By Michael Carroll
GSMA chief hails impact of 5G, mobile tech
LIVE FROM MWC19 SHANGHAI: GSMA director general Mats Granryd (pictured) moved the technology talk forward, discussing the use cases 5G is already beginning to deliver, along with the broader societal benefits offered by all generations of mobile.
In the opening keynote, Granryd noted MWC19 Shanghai is the association’s first to be fully 5G enabled, with a host of demonstrations of how the technology is already delivering on the GSMA’s vision of Intelligent Connectivity.
Demonstrations ranging from remote surgery through to AR-enhanced experiences of watching sport highlight some of the possibilities opened up by 5G.
Granryd explained mobile technology is already “at the heart of global industry, but we have the opportunity to be its soul too,” by building “a better future for everyone”. Doing so requires the adoption of leading positions in technology, security and trust, and society, along with “our collective contribution to the United Nations’ 17 Sustainable Development Goals”.
To emphasise his point, Granryd noted the mobile industry today employs a total of 32 million people directly and indirectly, generating $3.9 trillion in economic value. “Today, two-thirds of the world’s population subscribes to a mobile service,” he noted.
While a focus on leading the way in the areas outlined above clearly makes financial sense, Granryd said Intelligent Connectivity is about more than short-term gains for the industry, governments and regulators. He fired a shot across the bows of the latter, urging them to ensure sufficient spectrum is made available to operators at prices which doesn’t saddle them with huge debt and so limit their ability to actually deploy 5G networks.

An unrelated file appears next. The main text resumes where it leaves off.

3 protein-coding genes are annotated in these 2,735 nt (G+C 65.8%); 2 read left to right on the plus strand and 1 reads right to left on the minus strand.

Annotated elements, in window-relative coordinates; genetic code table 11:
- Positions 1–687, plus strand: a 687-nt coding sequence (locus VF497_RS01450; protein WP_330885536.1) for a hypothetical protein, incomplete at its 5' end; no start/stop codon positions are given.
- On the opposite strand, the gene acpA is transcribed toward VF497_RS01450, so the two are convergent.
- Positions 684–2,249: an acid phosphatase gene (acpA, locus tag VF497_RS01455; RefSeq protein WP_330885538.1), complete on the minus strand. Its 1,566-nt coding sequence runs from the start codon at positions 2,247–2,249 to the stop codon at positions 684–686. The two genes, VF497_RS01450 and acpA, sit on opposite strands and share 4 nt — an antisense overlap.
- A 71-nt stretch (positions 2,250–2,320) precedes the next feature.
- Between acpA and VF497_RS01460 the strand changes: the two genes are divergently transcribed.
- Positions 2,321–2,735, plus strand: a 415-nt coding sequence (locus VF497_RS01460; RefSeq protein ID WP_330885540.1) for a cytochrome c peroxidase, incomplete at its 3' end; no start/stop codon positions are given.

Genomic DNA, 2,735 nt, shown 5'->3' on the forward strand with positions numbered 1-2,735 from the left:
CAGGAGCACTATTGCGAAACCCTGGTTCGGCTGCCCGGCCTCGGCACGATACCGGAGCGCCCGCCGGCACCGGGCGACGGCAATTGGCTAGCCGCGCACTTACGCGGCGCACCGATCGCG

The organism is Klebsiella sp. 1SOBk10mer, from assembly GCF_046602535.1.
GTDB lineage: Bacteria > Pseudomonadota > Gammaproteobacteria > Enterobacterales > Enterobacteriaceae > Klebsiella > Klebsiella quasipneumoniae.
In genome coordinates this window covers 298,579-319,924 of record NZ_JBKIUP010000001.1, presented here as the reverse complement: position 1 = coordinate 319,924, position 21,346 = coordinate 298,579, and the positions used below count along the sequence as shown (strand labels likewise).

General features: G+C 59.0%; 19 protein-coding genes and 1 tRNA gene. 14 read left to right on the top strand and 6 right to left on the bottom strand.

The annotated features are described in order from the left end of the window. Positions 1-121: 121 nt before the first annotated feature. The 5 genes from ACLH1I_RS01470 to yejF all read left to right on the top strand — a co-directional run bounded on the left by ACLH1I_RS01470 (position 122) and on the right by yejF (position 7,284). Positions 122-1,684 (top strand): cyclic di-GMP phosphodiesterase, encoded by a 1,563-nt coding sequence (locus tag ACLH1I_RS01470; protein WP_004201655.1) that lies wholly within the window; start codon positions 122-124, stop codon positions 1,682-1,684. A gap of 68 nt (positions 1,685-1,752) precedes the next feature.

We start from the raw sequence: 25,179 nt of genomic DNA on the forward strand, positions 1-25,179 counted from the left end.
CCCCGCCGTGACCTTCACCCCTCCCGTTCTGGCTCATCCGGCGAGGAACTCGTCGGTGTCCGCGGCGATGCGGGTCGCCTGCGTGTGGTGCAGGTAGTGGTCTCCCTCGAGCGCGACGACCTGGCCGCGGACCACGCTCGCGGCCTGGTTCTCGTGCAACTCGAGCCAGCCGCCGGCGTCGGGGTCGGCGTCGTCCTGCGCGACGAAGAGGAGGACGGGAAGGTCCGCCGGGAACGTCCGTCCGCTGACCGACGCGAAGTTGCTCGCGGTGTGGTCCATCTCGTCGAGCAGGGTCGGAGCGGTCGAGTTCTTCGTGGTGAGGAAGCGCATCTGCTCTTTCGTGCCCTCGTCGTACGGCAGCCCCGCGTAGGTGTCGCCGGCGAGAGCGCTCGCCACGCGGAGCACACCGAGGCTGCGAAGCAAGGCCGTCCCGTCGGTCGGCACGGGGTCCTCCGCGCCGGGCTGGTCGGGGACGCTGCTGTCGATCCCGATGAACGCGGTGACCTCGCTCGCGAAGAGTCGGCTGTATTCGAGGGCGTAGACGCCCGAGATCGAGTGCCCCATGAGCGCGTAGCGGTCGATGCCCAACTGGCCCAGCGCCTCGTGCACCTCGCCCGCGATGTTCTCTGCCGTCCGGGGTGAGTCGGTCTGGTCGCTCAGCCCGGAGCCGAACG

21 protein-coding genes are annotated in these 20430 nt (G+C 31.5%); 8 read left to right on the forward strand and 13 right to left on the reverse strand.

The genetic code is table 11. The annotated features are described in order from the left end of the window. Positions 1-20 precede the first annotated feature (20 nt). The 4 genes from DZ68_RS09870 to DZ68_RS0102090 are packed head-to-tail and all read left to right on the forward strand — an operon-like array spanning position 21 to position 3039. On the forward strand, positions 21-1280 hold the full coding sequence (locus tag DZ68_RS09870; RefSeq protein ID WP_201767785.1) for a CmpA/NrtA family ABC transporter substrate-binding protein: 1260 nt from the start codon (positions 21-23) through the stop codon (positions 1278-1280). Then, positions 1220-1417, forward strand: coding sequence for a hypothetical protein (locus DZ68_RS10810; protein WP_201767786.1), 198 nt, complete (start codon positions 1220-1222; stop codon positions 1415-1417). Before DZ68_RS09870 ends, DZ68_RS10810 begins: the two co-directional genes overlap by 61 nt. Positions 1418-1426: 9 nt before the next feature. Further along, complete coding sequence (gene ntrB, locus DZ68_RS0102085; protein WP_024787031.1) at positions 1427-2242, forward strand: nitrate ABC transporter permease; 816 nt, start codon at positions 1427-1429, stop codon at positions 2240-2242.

“If you want to see best practice when it comes to government allocation of spectrum and 5G licences, look at China”, Granryd said, referencing a recent move which has already paved the way for a massive investment plan by China Mobile.
Other key factors include allowing operator consolidation to enable investment while maintaining competition; levelling the playing field between operators and internet companies in terms of rules and regulations; and harmonised international data privacy rules, he said.
Such actions will enable operators to unlock innovations in healthcare, smart cities, industry and supply chains. “It will bring breakthroughs in tackling dementia, loneliness and other mental health-related issues,” he explained, citing the potential for visits to relatives to be made via holograms.
Education will also be revolutionised, with vocational training in fields including mechanics, plumbing and medicine taking place across vast distances.
Granryd envisaged a world where AI moves beyond current smart speakers to become a system which truly knows our individual tastes and needs, for example around everyday healthcare.
AI will converge with the IoT, enabling smart city innovations in homes and offices.
Such innovation will “drive efficiency, productivity and help us use finite resources more effectively”, he argued.